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New Study Shows Coffee May Help You Live Longer

Coffee Drinker

For generations, coffee drinkers have enjoyed their cup of Joe because it gave them that caffeine lift in the morning. And real Java junkies know that coffee is not just for breakfast anymore. In fact, many coffee drinkers are well documented as enjoying three or more cups a day, raising all sorts of red flags in the health field. Could drinking more coffee be bad for you?

On the contrary it appears. Coffee, caffeinated or decaffeinated, may help extend the lives of people who drink it daily, a recent U.S. study found. And apparently, the more the merrier.

Men who drank 2 to 3 cups a daily had a 10 percent chance of living longer than those who drank no coffee, while women had a 13 percent advantage, according to research published recently in the New England Journal of Medicine and conducted by the National Institutes of Health and the AARP.

The study of 400,000 people is the largest ever on coffee consumption, and the results appear to reassure coffee lovers who think it’s a vice and may do more harm than good.
“Our study suggests that’s really not the case,” said lead researcher Neal Freedman, PhD of the National Cancer Institute. “There may actually be a modest benefit of coffee drinking.”

No one knows why. Coffee contains a thousand things that can affect health. Coffee has already been shown by numerous studies to do plenty of wonderful things for your body. And now perhaps it’s a percolating fountain of youth. Coffee boosts concentration and reduces the risk for heart disease, type 2 diabetes, liver disease, Parkinson’s disease, depression and Alzheimer’s disease.

In this largest study to ever look at the link between coffee and health, this research shows that coffee lowers the risk for death from a wide variety of major diseases.

But how many cups do you really have to drink to potentially tack on years to your life? Is it a practical amount or one of those absurd laboratory amounts that you often see in studies?

More than 400,000 men and women ages 50 to 71 filled out questionnaires and asked them to report their coffee intake. They noted whether they drank mostly caffeinated or decaf coffee, what type (regular ground, instant, espresso, etc.) and whether they added products such as cream or sugar.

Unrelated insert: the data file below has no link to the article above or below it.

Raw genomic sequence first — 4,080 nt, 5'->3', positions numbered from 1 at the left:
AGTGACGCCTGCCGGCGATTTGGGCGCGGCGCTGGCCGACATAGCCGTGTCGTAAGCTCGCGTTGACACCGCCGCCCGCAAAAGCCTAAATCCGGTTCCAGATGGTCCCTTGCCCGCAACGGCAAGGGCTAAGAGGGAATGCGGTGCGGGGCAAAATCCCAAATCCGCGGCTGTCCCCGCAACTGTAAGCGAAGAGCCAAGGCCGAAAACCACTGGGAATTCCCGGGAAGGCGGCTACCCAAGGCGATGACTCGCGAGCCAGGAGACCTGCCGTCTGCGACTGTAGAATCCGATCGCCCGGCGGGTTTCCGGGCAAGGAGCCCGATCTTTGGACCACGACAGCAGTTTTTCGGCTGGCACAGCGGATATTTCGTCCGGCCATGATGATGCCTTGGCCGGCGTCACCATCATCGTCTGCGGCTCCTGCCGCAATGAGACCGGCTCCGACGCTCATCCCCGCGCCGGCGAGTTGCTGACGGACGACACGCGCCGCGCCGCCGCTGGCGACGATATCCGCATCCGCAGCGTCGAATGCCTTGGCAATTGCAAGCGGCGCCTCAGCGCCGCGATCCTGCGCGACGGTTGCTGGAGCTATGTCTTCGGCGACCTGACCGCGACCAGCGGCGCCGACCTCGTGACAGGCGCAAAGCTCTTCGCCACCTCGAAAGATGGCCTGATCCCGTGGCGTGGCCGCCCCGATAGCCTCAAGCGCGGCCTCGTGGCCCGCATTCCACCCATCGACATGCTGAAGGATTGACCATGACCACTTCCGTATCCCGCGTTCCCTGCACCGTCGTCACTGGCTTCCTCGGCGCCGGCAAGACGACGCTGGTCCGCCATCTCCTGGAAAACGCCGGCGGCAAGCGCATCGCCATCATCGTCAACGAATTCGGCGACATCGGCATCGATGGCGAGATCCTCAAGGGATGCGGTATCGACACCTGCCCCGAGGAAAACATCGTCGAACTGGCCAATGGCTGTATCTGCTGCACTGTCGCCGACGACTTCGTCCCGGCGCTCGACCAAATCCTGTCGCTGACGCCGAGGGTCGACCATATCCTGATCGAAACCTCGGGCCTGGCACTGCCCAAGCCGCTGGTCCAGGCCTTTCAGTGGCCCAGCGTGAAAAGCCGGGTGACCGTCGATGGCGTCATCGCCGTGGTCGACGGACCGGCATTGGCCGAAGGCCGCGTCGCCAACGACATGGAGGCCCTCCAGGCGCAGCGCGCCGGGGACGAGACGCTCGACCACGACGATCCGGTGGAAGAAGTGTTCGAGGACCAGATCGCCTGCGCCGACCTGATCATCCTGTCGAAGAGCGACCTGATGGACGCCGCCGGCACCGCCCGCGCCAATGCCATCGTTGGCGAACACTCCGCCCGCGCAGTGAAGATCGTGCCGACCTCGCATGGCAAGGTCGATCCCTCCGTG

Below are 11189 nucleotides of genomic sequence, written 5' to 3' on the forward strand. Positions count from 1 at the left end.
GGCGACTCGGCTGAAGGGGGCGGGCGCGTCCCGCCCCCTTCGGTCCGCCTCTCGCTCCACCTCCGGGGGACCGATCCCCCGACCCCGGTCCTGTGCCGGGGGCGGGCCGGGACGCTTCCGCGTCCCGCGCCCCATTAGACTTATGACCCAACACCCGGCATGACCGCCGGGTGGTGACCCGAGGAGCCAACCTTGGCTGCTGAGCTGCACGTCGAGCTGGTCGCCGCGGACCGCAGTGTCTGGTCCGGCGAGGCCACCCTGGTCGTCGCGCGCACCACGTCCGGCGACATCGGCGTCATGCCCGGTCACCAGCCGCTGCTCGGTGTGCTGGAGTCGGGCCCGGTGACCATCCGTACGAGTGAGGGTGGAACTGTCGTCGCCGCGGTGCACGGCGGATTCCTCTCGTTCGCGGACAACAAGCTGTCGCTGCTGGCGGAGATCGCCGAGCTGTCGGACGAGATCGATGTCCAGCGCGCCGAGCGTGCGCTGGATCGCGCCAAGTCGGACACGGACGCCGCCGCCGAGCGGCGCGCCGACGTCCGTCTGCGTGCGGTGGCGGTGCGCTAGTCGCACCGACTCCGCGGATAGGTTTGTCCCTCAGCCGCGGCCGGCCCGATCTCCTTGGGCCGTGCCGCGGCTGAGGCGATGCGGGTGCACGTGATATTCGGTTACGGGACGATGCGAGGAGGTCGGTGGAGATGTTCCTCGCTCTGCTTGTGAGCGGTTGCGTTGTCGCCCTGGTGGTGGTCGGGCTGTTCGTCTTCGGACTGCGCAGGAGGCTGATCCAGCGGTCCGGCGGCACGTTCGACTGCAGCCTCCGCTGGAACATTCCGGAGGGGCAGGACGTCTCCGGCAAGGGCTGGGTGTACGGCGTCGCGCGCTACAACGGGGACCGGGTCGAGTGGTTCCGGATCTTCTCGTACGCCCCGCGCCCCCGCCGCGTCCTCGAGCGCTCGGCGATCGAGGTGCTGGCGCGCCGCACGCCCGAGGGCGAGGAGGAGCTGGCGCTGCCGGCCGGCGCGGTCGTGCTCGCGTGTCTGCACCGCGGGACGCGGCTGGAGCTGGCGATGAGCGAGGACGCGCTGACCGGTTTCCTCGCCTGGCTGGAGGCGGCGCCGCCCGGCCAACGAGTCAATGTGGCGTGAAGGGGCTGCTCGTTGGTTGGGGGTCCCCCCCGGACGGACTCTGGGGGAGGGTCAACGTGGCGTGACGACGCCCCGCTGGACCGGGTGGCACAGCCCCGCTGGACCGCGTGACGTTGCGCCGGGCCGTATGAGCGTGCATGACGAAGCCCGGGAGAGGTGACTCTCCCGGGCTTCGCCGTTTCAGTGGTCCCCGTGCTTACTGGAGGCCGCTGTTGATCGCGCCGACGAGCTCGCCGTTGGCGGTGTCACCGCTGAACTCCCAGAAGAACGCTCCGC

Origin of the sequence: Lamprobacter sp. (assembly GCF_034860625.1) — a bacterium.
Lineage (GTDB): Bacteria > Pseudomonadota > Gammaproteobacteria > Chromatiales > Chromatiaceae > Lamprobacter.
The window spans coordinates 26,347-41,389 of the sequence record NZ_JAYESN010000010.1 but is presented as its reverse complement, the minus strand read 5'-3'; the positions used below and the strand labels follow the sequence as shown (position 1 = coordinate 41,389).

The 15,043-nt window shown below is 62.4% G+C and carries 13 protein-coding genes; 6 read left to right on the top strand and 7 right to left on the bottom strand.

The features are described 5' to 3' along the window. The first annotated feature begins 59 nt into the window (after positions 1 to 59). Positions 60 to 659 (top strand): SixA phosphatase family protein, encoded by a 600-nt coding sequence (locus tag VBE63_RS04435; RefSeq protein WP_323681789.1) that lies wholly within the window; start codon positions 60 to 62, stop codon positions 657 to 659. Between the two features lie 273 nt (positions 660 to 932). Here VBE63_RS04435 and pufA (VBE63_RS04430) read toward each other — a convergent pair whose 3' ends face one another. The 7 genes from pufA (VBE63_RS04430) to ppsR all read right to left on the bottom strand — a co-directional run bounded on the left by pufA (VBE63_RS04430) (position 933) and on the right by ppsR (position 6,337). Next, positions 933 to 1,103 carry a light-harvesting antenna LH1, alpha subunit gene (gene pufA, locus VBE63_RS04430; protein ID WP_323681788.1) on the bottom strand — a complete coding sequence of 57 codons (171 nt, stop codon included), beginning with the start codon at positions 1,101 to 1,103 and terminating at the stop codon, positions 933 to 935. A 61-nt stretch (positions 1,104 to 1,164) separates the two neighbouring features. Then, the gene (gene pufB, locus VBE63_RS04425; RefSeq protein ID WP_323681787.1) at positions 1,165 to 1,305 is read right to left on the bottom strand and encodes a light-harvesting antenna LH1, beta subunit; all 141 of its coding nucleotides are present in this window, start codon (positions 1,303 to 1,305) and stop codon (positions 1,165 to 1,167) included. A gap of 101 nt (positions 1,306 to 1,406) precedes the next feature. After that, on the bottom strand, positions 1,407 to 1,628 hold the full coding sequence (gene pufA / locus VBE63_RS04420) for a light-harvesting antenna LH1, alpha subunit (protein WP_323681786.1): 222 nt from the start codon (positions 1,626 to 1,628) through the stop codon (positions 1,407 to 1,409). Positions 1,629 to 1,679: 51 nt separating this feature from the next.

Regardless of the drink’s caffeine content, the way the coffee was made or how much milk and/or sugar was used, the more coffee that people drank—up to about five cups a day—the lower their risk for death at the end of the 13-year study from health problems including heart disease, respiratory conditions, diabetes, stroke and infection.

Drinking 8 ounces a day offered a 5% to 6% chance of living longer; 16 to 24 ounces 10% to 13%; 32 to 40 ounces 12% to 16%; 48 ounces or more 10% to 15%.
Even a single cup a day seemed to lower risk a little: 6 per cent in men and 5 per cent in women. The strongest effect was in women who had four or five cups a day – a 16 per cent lower risk of death.

Researchers don’t know yet exactly what properties of coffee may be helpful in preventing death. Coffee’s most famous constituent is caffeine, of course, but in reality coffee contains more than 1,000 compounds, including antioxidants and many others. Any of these could play a role. More research is needed, says Freedman.

According to a new book, The Healing Powers of Coffee by Cal Orey, Kensington Publishers, “While coffee types have different healing properties, coffee itself has many healing powers. It’s the antioxidants: These enzymes work both inside the body and outside the body to help stave off disease. Thanks to the researchers who think outside of the box and inside the bag or can of coffee, we no know America’s favorite beverage can lower rates of life-threatening diseases. That cup of coffee may stave off cancer, heart disease, type 2 diabetes, and more. The consensus is coffee, yes, coffee can be good for your health.”

“Coffee can relieve a host of ailments, including asthma, dental woes, gallstones, headaches, short-term memory loss, muscle pain, as well as help you slim down and shape up!”

For more information on this study or Orey’s book, visit online at www.nejm.org or www.calorey.com/Coffee.html.

Information for this article compiled from national news stories.

Look for more articles about coffee, when our Guide To A Healthy Cup of Coffee continues in our November, December and January editions. To participate in the GUIDE with an ad, listing or article, call 314-962-7748 today!

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